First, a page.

By Sister Constance Veit, L.S.P.
As we endure these difficult days in the life of our Church, I’ve been thinking about the potential for committed Catholic women to bind wounds and buoy up the spirits of the faithful. Saint John Paul II once commended women for helping to make “political and economic structures ever more worthy of humanity.” At the close of the Second Vatican Council, Pope Paul VI called on women “impregnated with the spirit of the Gospel” to aid humanity and “save the peace of the world.”
In celebrating the 150th anniversary of the arrival of my congregation, the Little Sisters of the Poor, in the United States, I’ve been deeply moved by the extraordinary women who made the expansion of our religious family in America possible. First, of course is our foundress, St. Jeanne Jugan, who put out into the deep with little education and few resources – but with great audaciousness – to establish a new work of mercy in the Church.
Then, there are the courageous Little Sisters who implanted our congregation in America. Many of them had never ventured beyond their homeland until they boarded a ship bound for the New World. Most of them spoke no English when they arrived, but they were full of fervor and indomitable charity.
As they set down roots in America, our Little Sisters were supported by a host of women who devoted themselves to building up the Kingdom and healing society’s wounds in the wake of the Civil War. The most prominent among them was Mrs. Sarah Peter, the daughter of the sixth governor and first U.S. senator from Ohio. After being widowed twice, she undertook a life of philanthropy.
Raised as a Protestant, Mrs. Peter was impressed by the fervent Catholics she encountered during visits abroad. She embraced Catholicism and turned her attention to bringing religious communities from Europe to Cincinnati.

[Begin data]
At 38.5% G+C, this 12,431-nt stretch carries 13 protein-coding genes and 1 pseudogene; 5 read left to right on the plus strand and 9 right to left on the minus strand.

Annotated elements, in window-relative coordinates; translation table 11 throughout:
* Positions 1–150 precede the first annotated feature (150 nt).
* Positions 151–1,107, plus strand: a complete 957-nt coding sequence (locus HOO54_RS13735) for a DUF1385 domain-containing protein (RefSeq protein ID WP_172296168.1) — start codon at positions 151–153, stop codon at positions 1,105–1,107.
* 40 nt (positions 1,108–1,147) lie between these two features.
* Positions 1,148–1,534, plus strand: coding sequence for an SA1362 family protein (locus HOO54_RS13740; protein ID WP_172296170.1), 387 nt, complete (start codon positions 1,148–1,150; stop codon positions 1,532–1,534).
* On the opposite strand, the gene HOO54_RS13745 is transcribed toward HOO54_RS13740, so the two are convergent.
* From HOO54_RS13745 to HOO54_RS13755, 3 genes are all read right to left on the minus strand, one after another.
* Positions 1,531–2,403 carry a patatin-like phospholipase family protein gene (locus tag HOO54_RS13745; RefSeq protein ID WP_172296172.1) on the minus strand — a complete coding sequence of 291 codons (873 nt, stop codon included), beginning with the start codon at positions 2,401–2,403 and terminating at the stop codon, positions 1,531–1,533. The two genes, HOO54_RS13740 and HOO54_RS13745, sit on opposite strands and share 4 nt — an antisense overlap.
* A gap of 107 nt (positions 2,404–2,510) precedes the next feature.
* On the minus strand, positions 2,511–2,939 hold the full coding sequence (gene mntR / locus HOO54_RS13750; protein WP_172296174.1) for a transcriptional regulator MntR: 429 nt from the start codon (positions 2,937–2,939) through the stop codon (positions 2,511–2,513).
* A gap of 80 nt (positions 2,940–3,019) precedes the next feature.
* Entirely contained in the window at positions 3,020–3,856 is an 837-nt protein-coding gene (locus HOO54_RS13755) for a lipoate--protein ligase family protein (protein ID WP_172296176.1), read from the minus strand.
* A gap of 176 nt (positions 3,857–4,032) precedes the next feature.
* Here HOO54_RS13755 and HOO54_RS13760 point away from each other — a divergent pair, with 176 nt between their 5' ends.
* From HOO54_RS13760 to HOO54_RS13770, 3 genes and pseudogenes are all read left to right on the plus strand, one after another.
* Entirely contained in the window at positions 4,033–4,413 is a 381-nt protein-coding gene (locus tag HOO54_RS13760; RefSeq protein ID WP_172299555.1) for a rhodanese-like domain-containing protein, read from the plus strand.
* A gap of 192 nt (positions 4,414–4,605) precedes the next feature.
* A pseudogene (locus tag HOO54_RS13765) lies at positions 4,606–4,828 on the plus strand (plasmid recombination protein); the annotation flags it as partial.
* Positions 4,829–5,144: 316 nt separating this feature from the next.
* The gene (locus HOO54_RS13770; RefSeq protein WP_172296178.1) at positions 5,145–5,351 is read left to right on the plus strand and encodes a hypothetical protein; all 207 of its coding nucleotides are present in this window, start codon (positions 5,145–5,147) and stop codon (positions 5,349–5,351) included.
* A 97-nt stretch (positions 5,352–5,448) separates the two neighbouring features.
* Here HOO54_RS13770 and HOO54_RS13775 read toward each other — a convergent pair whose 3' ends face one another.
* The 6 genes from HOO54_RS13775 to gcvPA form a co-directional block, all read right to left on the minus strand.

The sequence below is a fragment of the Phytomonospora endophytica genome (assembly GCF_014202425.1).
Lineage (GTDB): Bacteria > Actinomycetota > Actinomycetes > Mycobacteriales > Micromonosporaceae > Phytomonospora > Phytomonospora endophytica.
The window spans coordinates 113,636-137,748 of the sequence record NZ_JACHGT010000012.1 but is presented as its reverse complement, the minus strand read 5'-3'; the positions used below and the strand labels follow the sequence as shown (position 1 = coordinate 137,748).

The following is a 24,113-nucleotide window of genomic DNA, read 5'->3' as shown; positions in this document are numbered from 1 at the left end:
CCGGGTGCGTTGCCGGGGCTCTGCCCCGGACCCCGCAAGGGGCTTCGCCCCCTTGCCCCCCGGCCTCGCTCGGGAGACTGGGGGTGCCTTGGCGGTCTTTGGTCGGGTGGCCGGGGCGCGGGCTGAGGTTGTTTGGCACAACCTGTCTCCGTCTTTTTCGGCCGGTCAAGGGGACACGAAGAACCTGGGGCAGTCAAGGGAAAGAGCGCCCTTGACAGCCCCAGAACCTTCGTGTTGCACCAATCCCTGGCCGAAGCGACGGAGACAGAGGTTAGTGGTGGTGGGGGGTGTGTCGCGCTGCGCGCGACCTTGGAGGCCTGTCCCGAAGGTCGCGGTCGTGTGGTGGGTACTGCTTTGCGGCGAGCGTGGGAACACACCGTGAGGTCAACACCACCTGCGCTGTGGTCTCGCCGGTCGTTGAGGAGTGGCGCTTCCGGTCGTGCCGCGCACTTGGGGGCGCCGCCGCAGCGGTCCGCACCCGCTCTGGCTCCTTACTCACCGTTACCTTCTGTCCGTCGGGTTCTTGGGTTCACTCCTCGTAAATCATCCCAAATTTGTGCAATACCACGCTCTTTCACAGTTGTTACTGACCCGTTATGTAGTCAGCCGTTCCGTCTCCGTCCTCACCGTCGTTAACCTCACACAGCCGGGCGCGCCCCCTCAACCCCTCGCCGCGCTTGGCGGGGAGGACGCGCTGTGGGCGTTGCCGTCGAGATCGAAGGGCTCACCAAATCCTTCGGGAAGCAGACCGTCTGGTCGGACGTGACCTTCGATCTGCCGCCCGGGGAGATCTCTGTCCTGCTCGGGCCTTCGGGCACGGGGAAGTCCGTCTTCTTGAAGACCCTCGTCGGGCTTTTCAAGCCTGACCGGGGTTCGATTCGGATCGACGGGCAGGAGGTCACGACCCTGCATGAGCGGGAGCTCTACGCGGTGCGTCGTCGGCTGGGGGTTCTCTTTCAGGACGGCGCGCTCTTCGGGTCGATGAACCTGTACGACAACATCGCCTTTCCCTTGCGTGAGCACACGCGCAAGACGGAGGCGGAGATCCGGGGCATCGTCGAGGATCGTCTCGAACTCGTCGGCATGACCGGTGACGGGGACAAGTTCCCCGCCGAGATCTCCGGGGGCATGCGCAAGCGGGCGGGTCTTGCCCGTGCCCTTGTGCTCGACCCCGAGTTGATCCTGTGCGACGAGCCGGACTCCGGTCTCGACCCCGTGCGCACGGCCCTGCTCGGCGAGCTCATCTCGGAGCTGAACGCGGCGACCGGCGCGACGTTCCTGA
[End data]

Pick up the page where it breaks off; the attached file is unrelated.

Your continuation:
In 1857, her first request for a foundation of Little Sisters in the Queen City was declined by Mother General, who felt that the congregation was still too young for such an undertaking. She would have to wait 11 years, but in October 1868, Mrs. Peter was on hand to welcome the Little Sisters to Cincinnati and lend her wholehearted support to their mission.
Another notable woman who showed herself an early benefactor of our congregation was Emma Drexel, the second wife of prominent banker Francis Anthony Drexel. Mrs. Drexel and her three daughters opened the family home to the poor of Philadelphia twice a week to distribute food, clothing and rent assistance to the poor. In 1869 her middle child Katharine, the future saint, led her sisters in selling all their Christmas gifts and giving the proceeds to the Little Sisters.
The women mentioned so far were from wealthy, prominent families, but the poor also made their contribution.
Margaret Haughery of New Orleans, La., was an illiterate Irish immigrant who lost both her husband and her only child at the age of 23. Rather than bury herself in sorrow, Margaret devoted herself to the care of orphans at the New Orleans Female Orphan Asylum.
She purchased two cows to provide the children with milk, and then acquired a whole herd, which she developed into a prosperous dairy business. Margaret also purchased and ran a hugely successful bakery, from which she supplied numerous orphanages and old age homes in New Orleans, including our own.
Our history is dotted with stories of women who assisted the Little Sisters in extending our mission to the elderly poor across America. Many remain nameless – from the schoolgirls who donated a loaf of bread and a few dishes, to the maids in Boston, Mass., who gave the shawls off their backs and the countless women religious who offered our Little Sisters hospitality and invaluable assistance upon their arrival in each new city.
Whether known or unknown, all of these women gave the best of themselves for the building up of the Kingdom of God in America.
At this moment when our hearts have been broken and our faith tested, may they bolster your hope and inspire you to do all you can to contribute to the uplifting of the Church.
Sister Constance Veit, L.S.P., is the communications director for the Little Sisters of the Poor in the United States.